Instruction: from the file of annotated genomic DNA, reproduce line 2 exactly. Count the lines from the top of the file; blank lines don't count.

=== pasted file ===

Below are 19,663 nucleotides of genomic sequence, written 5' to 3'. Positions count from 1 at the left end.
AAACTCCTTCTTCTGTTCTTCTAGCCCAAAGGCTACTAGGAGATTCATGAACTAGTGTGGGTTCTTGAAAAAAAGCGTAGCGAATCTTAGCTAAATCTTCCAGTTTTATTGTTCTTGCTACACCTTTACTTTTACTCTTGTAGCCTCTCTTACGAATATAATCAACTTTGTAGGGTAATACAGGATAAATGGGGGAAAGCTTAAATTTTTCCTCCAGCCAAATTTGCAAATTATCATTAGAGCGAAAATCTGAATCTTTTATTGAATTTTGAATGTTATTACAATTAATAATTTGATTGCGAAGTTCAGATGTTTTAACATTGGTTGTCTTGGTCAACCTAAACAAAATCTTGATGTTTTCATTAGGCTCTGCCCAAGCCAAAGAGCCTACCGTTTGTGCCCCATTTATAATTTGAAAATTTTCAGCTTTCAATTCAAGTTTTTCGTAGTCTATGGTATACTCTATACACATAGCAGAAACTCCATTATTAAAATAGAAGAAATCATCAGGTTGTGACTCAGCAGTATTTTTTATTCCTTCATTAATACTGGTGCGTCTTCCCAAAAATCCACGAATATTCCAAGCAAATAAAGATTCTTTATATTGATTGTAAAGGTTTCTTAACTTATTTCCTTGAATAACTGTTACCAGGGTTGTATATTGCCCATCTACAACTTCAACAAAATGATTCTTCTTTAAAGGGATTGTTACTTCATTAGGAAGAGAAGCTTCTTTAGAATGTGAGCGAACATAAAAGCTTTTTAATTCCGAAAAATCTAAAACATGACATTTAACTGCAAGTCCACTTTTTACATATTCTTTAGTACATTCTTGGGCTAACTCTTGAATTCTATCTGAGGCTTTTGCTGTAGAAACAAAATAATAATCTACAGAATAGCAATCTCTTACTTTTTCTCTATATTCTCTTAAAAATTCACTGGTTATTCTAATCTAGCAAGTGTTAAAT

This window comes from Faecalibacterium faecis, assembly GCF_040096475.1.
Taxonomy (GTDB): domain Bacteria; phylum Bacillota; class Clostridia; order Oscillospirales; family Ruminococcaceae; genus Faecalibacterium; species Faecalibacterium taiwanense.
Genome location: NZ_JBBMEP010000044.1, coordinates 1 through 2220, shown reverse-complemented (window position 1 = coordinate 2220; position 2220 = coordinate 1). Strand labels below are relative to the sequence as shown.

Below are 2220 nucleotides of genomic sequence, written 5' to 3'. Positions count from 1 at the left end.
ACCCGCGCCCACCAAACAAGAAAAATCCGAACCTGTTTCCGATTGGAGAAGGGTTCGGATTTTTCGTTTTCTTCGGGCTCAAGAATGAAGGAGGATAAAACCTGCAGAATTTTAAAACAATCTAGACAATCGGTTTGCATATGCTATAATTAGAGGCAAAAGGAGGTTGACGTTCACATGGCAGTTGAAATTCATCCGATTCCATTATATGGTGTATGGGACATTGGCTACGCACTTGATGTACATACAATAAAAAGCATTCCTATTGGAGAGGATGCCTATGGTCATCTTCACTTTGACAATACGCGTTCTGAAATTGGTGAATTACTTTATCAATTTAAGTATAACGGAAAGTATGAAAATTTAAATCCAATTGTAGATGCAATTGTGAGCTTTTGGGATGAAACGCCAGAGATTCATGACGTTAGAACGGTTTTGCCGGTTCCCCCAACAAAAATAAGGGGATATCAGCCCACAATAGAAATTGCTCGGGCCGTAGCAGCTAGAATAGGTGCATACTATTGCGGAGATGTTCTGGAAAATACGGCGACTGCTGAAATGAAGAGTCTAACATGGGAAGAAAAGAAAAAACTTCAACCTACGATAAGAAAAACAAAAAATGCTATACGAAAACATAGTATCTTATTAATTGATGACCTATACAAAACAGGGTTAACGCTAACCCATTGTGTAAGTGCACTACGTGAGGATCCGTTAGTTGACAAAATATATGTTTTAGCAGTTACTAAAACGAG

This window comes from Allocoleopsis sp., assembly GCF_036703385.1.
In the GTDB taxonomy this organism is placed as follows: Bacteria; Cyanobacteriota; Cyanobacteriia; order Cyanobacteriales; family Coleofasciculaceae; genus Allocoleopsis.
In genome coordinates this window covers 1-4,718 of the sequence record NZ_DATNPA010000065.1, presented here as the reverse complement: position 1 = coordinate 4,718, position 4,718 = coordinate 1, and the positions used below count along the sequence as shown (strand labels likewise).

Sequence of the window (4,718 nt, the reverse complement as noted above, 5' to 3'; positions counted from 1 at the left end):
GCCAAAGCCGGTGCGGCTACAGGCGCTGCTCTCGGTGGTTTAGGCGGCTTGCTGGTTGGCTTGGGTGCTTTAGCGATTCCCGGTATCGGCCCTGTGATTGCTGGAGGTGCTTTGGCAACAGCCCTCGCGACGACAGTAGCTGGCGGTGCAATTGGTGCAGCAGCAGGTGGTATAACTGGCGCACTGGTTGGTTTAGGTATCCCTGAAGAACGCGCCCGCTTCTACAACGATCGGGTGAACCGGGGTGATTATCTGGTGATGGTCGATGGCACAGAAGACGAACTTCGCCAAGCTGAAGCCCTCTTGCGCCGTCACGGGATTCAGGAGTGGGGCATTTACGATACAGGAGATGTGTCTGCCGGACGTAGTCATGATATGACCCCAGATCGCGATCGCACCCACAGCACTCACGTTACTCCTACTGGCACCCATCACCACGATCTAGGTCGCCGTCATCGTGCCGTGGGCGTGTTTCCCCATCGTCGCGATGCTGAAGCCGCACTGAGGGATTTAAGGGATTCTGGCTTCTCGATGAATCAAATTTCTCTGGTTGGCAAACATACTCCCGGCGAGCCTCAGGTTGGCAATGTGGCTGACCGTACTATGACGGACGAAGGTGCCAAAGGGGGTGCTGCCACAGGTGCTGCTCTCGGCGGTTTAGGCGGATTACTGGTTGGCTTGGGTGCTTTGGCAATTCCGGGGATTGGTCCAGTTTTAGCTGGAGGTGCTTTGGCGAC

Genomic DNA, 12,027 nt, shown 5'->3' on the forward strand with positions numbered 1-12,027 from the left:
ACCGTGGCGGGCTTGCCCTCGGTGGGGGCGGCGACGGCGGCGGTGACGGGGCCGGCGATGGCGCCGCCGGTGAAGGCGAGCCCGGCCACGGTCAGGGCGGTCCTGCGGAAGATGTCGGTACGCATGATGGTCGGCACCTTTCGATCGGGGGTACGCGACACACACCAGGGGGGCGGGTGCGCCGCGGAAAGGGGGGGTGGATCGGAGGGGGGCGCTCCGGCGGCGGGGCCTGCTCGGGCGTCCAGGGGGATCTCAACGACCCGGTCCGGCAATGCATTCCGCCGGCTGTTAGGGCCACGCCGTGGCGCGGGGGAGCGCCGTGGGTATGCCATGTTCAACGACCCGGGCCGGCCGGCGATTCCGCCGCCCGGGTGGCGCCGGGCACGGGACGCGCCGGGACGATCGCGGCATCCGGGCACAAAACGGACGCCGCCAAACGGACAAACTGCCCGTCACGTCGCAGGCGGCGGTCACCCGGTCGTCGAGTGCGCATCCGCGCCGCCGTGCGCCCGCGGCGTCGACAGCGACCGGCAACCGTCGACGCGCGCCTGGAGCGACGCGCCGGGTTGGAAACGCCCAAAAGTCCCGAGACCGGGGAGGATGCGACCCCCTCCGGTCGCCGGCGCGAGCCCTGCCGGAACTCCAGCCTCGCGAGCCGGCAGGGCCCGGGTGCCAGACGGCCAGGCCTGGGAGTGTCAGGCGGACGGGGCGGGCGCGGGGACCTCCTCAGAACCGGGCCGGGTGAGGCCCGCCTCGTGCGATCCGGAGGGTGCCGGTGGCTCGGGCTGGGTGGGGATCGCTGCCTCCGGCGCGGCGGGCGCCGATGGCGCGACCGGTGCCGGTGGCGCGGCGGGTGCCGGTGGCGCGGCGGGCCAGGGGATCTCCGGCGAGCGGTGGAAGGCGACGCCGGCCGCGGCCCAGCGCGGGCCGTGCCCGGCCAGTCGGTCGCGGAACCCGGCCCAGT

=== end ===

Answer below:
AAACTCCTTCTTCTGTTCTTCTAGCCCAAAGGCTACTAGGAGATTCATGAACTAGTGTGGGTTCTTGAAAAAAAGCGTAGCGAATCTTAGCTAAATCTTCCAGTTTTATTGTTCTTGCTACACCTTTACTTTTACTCTTGTAGCCTCTCTTACGAATATAATCAACTTTGTAGGGTAATACAGGATAAATGGGGGAAAGCTTAAATTTTTCCTCCAGCCAAATTTGCAAATTATCATTAGAGCGAAAATCTGAATCTTTTATTGAATTTTGAATGTTATTACAATTAATAATTTGATTGCGAAGTTCAGATGTTTTAACATTGGTTGTCTTGGTCAACCTAAACAAAATCTTGATGTTTTCATTAGGCTCTGCCCAAGCCAAAGAGCCTACCGTTTGTGCCCCATTTATAATTTGAAAATTTTCAGCTTTCAATTCAAGTTTTTCGTAGTCTATGGTATACTCTATACACATAGCAGAAACTCCATTATTAAAATAGAAGAAATCATCAGGTTGTGACTCAGCAGTATTTTTTATTCCTTCATTAATACTGGTGCGTCTTCCCAAAAATCCACGAATATTCCAAGCAAATAAAGATTCTTTATATTGATTGTAAAGGTTTCTTAACTTATTTCCTTGAATAACTGTTACCAGGGTTGTATATTGCCCATCTACAACTTCAACAAAATGATTCTTCTTTAAAGGGATTGTTACTTCATTAGGAAGAGAAGCTTCTTTAGAATGTGAGCGAACATAAAAGCTTTTTAATTCCGAAAAATCTAAAACATGACATTTAACTGCAAGTCCACTTTTTACATATTCTTTAGTACATTCTTGGGCTAACTCTTGAATTCTATCTGAGGCTTTTGCTGTAGAAACAAAATAATAATCTACAGAATAGCAATCTCTTACTTTTTCTCTATATTCTCTTAAAAATTCACTGGTTATTCTAATCTAGCAAGTGTTAAAT